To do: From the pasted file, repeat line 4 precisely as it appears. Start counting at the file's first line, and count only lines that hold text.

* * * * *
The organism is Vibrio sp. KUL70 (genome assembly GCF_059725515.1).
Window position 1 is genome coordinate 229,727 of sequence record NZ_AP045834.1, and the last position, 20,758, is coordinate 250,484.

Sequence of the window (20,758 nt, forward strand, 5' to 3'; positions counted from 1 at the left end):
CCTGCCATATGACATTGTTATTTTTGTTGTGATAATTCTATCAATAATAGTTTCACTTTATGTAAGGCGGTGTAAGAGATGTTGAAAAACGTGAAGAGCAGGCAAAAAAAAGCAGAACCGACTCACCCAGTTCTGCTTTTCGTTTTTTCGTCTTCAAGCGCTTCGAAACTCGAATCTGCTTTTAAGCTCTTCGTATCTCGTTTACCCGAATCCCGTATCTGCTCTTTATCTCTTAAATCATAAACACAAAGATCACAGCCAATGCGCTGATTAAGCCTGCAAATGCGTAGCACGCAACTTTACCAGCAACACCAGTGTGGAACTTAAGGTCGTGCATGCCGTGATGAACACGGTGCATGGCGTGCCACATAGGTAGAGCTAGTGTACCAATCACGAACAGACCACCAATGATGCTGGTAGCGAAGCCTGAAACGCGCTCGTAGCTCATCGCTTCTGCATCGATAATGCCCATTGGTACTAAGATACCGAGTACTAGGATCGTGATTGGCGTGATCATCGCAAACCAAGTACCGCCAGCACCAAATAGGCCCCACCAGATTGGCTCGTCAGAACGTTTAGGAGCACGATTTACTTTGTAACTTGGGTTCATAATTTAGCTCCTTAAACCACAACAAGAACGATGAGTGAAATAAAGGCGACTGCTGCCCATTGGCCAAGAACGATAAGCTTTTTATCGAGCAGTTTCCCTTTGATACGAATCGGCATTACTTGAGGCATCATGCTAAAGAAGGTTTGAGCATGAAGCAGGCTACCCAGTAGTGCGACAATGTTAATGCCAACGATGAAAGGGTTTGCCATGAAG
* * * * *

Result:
CCTGCCATATGACATTGTTATTTTTGTTGTGATAATTCTATCAATAATAGTTTCACTTTATGTAAGGCGGTGTAAGAGATGTTGAAAAACGTGAAGAGCAGGCAAAAAAAAGCAGAACCGACTCACCCAGTTCTGCTTTTCGTTTTTTCGTCTTCAAGCGCTTCGAAACTCGAATCTGCTTTTAAGCTCTTCGTATCTCGTTTACCCGAATCCCGTATCTGCTCTTTATCTCTTAAATCATAAACACAAAGATCACAGCCAATGCGCTGATTAAGCCTGCAAATGCGTAGCACGCAACTTTACCAGCAACACCAGTGTGGAACTTAAGGTCGTGCATGCCGTGATGAACACGGTGCATGGCGTGCCACATAGGTAGAGCTAGTGTACCAATCACGAACAGACCACCAATGATGCTGGTAGCGAAGCCTGAAACGCGCTCGTAGCTCATCGCTTCTGCATCGATAATGCCCATTGGTACTAAGATACCGAGTACTAGGATCGTGATTGGCGTGATCATCGCAAACCAAGTACCGCCAGCACCAAATAGGCCCCACCAGATTGGCTCGTCAGAACGTTTAGGAGCACGATTTACTTTGTAACTTGGGTTCATAATTTAGCTCCTTAAACCACAACAAGAACGATGAGTGAAATAAAGGCGACTGCTGCCCATTGGCCAAGAACGATAAGCTTTTTATCGAGCAGTTTCCCTTTGATACGAATCGGCATTACTTGAGGCATCATGCTAAAGAAGGTTTGAGCATGAAGCAGGCTACCCAGTAGTGCGACAATGTTAATGCCAACGATGAAAGGGTTTGCCATGAAG